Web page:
Contact details
Wer Ist Walter?
info@weristwalter.eu
Back
Armed resistance Organisation of resistance

The Yugoslav Partisan Naval Detachment

The Dalmatian coast with its many islands had not been a target for the Partisans in the early months of the war. This changed on the night of 22–23 January 1942, when a group of local Partisans attacked and took control of the coastal village of Gradac, in present-day Croatia. A day later, unbeknownst to the partisans, an enemy motorboat carrying over a hundred tonnes of food arrived at the dock. The Partisans captured the boat and took the food to the liberated Biokovo Mountain. Finally, the Partisans had their first ship.

 

The beginning of Partisan naval warfare under the Biokovo Mountain was not entirely accidental. The topography of these areas created a strong attachment of the local population to the sea, bridging the divide between the mountainous inland and the islands. As early as the 9th century, Venetian and Byzantine sources spoke of local pirates and merchants, and their land that stretched between the mouths of rivers of Neretva and Cetina. Apparently, the locals called themselves “Mariani”, the “people of the sea”.

 

A whole millenia later, the occupying Italian forces faced a growing naval insurgency. In February 1942, the Partisans captured another boat, and in May they sank two excavators. Enemy ships were usually intercepted, captured and/or sacked by the Partisans using leuts, small fishing sailboats typical for the area. On 10 September – later celebrated as Navy Day in socialist Yugoslavia – the first exclusively naval partisan unit was formed. It mounted machine guns onto its leut “Pionir” and frequently sailed between the village of Podgora and the island of Hvar. On the new year’s eve of 1943 they pulled off a feat by attacking a convoy guarded by the Italian Navy and captured six motor sailboats.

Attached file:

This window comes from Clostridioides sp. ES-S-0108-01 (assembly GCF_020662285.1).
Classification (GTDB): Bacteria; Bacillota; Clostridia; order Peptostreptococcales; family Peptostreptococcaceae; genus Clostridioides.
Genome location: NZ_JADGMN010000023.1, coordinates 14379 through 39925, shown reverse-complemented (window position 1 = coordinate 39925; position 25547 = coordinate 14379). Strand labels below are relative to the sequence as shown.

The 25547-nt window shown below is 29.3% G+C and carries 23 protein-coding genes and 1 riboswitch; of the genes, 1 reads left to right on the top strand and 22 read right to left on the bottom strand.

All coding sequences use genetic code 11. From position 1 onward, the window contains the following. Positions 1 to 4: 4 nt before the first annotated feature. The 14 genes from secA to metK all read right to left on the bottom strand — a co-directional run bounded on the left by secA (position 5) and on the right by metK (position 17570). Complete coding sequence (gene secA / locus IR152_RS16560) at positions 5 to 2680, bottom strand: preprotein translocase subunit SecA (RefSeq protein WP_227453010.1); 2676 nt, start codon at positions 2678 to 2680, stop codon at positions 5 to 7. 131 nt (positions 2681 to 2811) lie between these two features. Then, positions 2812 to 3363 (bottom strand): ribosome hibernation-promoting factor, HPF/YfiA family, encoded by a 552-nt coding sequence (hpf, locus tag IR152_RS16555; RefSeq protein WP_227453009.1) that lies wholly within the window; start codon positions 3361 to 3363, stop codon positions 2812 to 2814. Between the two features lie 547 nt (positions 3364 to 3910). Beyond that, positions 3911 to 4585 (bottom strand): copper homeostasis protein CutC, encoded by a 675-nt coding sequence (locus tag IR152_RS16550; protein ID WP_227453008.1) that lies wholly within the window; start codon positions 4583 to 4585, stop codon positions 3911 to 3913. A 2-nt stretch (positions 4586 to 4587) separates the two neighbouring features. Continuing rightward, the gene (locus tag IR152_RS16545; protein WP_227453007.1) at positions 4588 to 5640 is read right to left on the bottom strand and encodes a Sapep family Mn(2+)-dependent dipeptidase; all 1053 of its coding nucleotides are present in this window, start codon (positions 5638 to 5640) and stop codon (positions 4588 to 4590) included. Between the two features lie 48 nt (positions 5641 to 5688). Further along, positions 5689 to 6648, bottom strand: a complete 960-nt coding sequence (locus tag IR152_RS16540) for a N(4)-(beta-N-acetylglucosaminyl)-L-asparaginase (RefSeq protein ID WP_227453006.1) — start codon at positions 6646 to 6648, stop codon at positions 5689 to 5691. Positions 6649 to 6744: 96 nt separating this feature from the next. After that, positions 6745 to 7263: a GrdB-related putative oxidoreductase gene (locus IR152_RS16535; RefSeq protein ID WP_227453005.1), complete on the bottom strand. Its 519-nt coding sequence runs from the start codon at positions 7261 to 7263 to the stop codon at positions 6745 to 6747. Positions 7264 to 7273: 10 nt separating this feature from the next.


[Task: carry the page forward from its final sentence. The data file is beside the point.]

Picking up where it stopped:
Just before this action, on 28 December, the first Naval Station was established in Podgora. Throughout 1943 the Partisans kept seizing new boats, and the largest expansion came with the fall of Italy in September 1943. Soon, the Partisan Navy boasted over ten armed boats and around 200 patrol vessels of various sizes, with some 3.000 staff and combatants. During major operations to liberate Dalmatia from the Germans in 1944, initiated from the island of Vis with the assistance of Allied forces, the Partisan Navy doubled in people but lost half of its vessels. Nonetheless, it carried a major role in landings, supply routes, and evacuation. By the end of 1944, most of the Yugoslav coastline was liberated.

 

Vladan Vukliš

Sources used
  • Anđelko Kalpić, “Od Biokova do Visa: Ratnik o svom putu do komandanta ratnog broda,” in: Naše more 11 no. 5 (1964): 242–244.
  • Mato Kapović, “Partizanske pomorske akcije u Dalmaciji od 1941. do 1943. godine,” in: Naše more 9 no. 2 (1962): 57–59.
  • Bojan Miroslavljev, “Osnovana partizanska ratna mornarica,” in: Antifašistički vjesnik, online.
  • “Mornarica NOVJ,” in: Leksikon Narodnooslobodilačkog rata i revolucije u Jugoslaviji 1941–1945, II (Beograd: BIGZ 1980): 666–667.
Further reading
  • Šibe Kvesić, Dalmacija u Narodnooslobodilačkoj borbi (Zagreb: 1960).
  • Kažimir Pribilović, Četvrti pomorski obalski sektor Mornarice NOVJ 1943–1945 (Split: Uprava za pomorske snage i obalsku odbranu, 1988).
  • Za pobedu i slobodu: Jugoslavenska mornarica u završnim operacijama za oslobođenje Jugoslavije (Beograd: Vojnoizdavački i novinski centar, 1986).
  • Tibor Živković, “Neretljani – primer razmatranja identiteta u srednjem veku,” in: Istorijski časopis 61 (2012): 11–25 (Cyrillic).
  • Neretvani,” in: Hrvatska enciklopedija, online. Leksikografski zavod Miroslav Krleža, 2013–2024.

This website stores cookies on your computer. Cookie Policy